Director Roman Coppola, DP Ben Kutchins, and Mark Karavite behind the scenes of Mozart in the Jungle. Photo by David Lee/Amazon Studios

Mark Karavite, SOC I fell in love with the camera at age 10, starting in still photography. My mom gave up her closet so I could have a dark room at home. Lucky enough to get an early break working with motion picture cameras, I opted to skip college at Michigan State University to work in the busy Detroit automotive commercial market. In 1986, a production company I was working for wanted to use Steadicam on a TV spot for a local radio station. I went to the Maine Photographic Workshops to learn from Steadicam masters Garrett Brown and Larry McConkey. I honed my skills as a Steadicam operator during the music video wave of the late 1980’s

throughout the 1990’s. In the mid-90’s, I transitioned into dramatic features as Steadicam became a regular item on film sets. In 2001, I did my first studio feature, 8 Mile, with DP, Rodrigo Prieto, AMC, ASC. To this day, I still land jobs because I worked on that film. I have compiled around 40 feature credits, and various TV movie and pilot credits. Ironically, Mozart in the Jungle was one of my first episodic television projects, and a most rewarding experience. I’m humbled to have been honored with a nomination by the SOC. The talent and dedication to professionalism that exists within the SOC is beyond impressive. I’m proud to add those three letters to my name.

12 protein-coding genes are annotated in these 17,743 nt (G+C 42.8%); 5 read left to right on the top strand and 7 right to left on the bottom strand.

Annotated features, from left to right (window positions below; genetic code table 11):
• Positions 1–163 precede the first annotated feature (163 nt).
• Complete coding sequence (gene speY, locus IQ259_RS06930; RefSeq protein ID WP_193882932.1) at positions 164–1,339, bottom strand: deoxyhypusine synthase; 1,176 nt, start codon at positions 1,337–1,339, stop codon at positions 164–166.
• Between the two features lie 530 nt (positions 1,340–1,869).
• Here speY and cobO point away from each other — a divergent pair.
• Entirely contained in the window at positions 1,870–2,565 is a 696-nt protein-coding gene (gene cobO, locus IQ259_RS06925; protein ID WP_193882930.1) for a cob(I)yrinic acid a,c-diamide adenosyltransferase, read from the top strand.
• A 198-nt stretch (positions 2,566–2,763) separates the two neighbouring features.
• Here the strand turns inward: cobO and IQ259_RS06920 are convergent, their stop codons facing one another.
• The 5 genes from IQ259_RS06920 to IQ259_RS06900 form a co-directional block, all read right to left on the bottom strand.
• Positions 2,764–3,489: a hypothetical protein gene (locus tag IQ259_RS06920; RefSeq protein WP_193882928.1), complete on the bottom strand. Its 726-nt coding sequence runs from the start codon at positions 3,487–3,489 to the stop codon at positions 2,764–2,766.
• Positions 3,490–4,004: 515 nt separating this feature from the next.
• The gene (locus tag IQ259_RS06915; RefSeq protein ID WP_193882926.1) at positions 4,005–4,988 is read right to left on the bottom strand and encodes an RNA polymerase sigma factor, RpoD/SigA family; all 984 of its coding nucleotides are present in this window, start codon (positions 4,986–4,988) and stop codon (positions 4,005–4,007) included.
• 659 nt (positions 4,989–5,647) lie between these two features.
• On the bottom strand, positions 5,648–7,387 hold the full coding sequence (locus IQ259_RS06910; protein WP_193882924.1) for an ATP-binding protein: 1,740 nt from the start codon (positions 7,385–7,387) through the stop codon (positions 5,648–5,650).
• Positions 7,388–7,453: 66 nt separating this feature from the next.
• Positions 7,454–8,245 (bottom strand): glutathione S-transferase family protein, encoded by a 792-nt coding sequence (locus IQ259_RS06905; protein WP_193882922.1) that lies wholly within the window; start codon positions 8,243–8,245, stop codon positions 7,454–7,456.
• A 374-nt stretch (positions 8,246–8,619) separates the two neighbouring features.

BE THE MATCH / SAVE A LIFE Our son Nick was fortunate enough to have his sister Mandy as a perfect bone marrow donor match. Thousands of patients with blood disorders and blood cancers are waiting for a transplant, but don’t have a sibling match. These patients lives rely on finding a suitable match. Contrary to popular belief, becoming a bone marrow donor is simple, painless and can be done at home. If you are a match, obtaining the bone marrow is an easy outpatient procedure. Our 5-year-old daughter did it, and was running around like crazy the next day. Please go to my wife’s website, for more information on how you can save a life. Nick Karavite received a lifesaving bone marrow transplant from his sister, Mandy. Photo by Mike Ciarelli


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CAMERA OPERATOR · SPRING 2016 Mark Karavite on set. Photo by Steve Hanson

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THE LAST SHIP An Operator’s POV by Bud Kremp, SOC

TRIVIA: The US Navy allowed the production team to film scenes aboard the Arleigh Burke-class Destroyers USS Halsey and USS Dewey as well as the USS Iowa museum ship. The Destroyers were sailed several days out to sea so that the cameras could shoot 360 degrees without having to worry about coastlines, buildings, and other ships appearing in the background. Many of the sailors in the background were the crews of those ships going about their duties as cameras rolled.


Adam Baldwin, Eric Dane, and Travis Van Winkle behind the scenes. ©Turner Entertainment Networks. A Time Warner Company. All Rights Reserved.